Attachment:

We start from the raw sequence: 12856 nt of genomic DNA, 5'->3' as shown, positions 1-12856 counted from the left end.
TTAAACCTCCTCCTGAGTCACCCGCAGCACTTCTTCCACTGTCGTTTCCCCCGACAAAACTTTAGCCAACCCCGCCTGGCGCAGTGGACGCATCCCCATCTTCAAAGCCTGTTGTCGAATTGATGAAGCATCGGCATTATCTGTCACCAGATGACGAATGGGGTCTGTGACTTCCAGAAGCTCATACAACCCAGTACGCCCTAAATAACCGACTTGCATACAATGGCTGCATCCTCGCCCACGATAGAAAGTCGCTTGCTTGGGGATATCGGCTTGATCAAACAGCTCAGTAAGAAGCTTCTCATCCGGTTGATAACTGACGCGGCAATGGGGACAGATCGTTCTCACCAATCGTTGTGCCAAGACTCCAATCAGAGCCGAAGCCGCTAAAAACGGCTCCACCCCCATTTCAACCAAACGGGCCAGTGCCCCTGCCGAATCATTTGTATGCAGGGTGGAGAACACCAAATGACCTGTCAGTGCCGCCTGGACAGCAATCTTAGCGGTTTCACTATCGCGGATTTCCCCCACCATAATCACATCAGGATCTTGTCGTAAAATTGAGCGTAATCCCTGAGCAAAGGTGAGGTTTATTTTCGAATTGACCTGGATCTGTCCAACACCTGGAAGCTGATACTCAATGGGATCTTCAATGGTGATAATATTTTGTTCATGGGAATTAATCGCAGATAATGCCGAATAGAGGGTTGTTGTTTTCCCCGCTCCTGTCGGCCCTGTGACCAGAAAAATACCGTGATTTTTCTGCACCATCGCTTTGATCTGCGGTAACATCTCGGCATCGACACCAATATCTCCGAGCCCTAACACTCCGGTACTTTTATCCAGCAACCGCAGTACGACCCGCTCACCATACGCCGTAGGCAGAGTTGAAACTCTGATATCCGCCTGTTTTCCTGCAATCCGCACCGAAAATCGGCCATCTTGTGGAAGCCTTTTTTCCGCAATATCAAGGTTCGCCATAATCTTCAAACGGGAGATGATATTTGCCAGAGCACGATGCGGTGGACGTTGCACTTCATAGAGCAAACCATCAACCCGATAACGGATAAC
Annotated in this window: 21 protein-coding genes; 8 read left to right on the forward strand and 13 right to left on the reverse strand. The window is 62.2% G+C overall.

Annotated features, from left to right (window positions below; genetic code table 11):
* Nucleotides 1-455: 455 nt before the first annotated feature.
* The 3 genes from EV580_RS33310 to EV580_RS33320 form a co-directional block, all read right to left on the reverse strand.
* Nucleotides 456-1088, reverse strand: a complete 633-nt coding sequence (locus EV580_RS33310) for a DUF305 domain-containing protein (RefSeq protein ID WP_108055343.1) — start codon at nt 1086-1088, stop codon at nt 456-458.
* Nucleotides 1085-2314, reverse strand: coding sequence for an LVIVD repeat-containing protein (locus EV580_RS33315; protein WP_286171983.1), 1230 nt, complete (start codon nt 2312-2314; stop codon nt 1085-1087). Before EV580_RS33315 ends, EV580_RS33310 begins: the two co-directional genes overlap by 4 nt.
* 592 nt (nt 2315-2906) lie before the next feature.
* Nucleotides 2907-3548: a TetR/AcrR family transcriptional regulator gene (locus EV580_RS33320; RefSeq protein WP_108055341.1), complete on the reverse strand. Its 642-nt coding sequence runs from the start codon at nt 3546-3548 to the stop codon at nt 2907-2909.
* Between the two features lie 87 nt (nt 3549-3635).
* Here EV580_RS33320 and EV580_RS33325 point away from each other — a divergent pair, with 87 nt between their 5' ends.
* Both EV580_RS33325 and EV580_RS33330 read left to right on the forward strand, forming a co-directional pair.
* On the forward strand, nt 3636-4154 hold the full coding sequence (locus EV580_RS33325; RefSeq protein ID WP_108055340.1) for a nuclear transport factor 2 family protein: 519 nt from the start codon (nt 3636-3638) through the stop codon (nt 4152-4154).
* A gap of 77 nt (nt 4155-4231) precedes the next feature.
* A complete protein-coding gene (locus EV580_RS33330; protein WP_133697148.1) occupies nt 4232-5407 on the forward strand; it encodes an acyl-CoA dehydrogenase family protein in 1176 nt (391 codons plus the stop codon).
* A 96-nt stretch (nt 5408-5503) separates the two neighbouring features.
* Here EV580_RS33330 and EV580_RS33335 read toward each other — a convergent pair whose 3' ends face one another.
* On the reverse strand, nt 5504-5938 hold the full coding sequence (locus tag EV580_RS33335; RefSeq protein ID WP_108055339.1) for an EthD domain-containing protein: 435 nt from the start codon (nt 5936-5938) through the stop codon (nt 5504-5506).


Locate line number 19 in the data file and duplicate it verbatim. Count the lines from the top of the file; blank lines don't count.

* On the reverse strand, nt 5504-5938 hold the full coding sequence (locus tag EV580_RS33335; RefSeq protein ID WP_108055339.1) for an EthD domain-containing protein: 435 nt from the start codon (nt 5936-5938) through the stop codon (nt 5504-5506).